But what did I learn about my family really? For starters this side of my family has been in America a lot longer than I’d ever thought, the one relative I did know about made me the third generation born in America and I assumed that would be pretty standard, as it turns out John C was the exception. Most branches of my family had been in the US for six generations before me, and only one sliver of my family went through Ellis Island. But now I have a location in Ireland, and that is something concrete that I am proud to be able to incorporate into my idea of my family.

lead miners and pig farmers

On the side of my family I’m not related to, I have the exact opposite configuration, lots of mythology that I can’t for the life of me turn into database results. So the mythology. I am the seventh generation Johnson to be born in America. One segment of my family can trace itself back to Jamestown, they’re called the Huddlestowns and were Scottish, but overwhelmingly this side is German. This squares with what I know, German immigrants were rather richer when they emigrated, they fled not poverty but unification and the loss of property to a centralizing government so they were able to get themselves to the plains where land was cheap to free for white people willing and able to work on it. According to family legend, some of these ancestors were small time princes, this sounds impressive until you learn that the rapidly unifying Germany had been composed of up to 300 small states, so yeah maybe, they wouldn’t have been royalty but being a landowner who called himself a prince had a modicum of control over local government isn’t impossible. This bourgeois family history also explains some of the family habits, going back at least three generations everyone had a college degree, even the women, and music was always important. It had to be if you had two pianos in frontier Missouri in the 1850s.

There are facts mixed up in the unconfirmable. My great grandfather was the first superintendent of the Leadwood, Missouri school district, and his wife taught in a one room school house for years. So the family was clearly privileged, but on the other hand there is mythology that praises a certain degree of what is perhaps best described as redneck pride. When asked what the family does they said they were lead miners and pig farmers, this isn’t the redneck pride part but it is weird.

Leadwood Missouri was founded as a company town by the St Joe Lead company and was apparently one of the most important lead mines in the world for a time. Nowadays it has a population of about 1,000 and is held as the spiritual home of the Johnson family. So the setting makes sense for lead mining, but I’ve never actually had a relative be able to say who exactly it was in the family who mined lead, and it frankly doesn’t make sense that they would have been lead miners if they were educated enough to become superintendent or a teacher. Mining is dangerous and difficult, and especially in company towns in the frontier in the 1800s not well paid. So I don’t really think my family was mining lead, but it was very important to them to say they were, so they clearly wanted to be seen as down to earth and of the people, in the same way you can see Republicans today get all homesy in Iowa.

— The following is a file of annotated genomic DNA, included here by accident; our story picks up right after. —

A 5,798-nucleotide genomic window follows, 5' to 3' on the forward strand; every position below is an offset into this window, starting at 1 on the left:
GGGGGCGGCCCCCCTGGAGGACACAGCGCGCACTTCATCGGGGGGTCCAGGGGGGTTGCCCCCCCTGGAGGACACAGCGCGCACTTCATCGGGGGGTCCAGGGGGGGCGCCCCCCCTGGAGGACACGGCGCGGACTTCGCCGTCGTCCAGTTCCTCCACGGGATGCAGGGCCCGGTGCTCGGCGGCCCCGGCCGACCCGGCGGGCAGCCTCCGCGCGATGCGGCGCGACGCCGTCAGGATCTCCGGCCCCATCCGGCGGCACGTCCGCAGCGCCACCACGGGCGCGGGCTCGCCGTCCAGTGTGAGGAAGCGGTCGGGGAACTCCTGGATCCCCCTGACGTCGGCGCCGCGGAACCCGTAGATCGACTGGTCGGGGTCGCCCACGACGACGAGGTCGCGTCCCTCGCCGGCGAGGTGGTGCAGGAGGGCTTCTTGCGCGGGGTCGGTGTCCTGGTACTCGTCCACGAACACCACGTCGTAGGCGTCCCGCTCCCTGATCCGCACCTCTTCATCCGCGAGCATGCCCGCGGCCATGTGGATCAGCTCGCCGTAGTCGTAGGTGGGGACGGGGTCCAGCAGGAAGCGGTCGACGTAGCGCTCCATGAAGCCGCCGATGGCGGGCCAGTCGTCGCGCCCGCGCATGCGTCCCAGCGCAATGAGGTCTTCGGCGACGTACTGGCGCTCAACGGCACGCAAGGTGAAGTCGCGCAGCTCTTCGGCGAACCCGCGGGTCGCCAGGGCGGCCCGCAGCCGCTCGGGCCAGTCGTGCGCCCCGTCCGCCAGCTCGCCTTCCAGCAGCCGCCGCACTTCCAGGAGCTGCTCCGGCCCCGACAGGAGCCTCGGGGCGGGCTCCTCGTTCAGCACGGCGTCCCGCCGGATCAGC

But what about that redneck stuff? Yes that, Leadwood is in the South of Missouri, and Missouri was of course a slave state but it did not join the Confederacy during the Civil War. This made some of my great-uncles very angry, so they went and joined it by themselves and fought for the South. Apparently even decades later, some members of my family would stand and face the south and remove their hats whenever the song Dixie was played. Going from that I am certain that members of my family were in the Ku Klux Klan, given how widespread it was during the late 1800s and early 1900s and the sympathies (or rather lack thereof) of those family members, I’m probably not as far removed in time from card carrying racists as I would like to be.

Finally though, there are those family stories that don’t fit into a narrative, because ultimately families aren’t narratives, they’re collections of interconnected short stories that don’t form a unified voice. One of these is about an uncle who was probably not in the KKK. He apparently married a Cherokee woman, I know every white American claims to be part Cherokee and I’m a little skeptical too, but hear me out. They apparently didn’t have kids and when they eventually died, the cemetery wouldn’t let her be buried on its grounds. She was supposedly buried just outside the fence, which makes me think this one might be true, if your going to make up a Native ancestor you presumably don’t use it as an opportunity to show how racist and petty your community is right? Then there was someone’s girlfriend who was going to come over for Sunday lunch after church, this must have been in the 50s, she got to the door, and the man of the house wouldn’t let her in because she had red lipstick or shoes or something. Anyway, it was a harlot’s color and she was not allowed to come and be near the children with it.

end
I’ve always loved family histories, I blame American Girl, Dear America, the Princess Diaries, and Little House on the Prairie, I read all of them constantly, and the things I heard about my own history always seemed so much rawer than what these children’s books provided. I’d like to one day collect all of the legends and write it down, I think it’d be an interesting project. Until then, where do you come from? Or where do you believe you come from? I’ll write you again tomorrow, until then ❀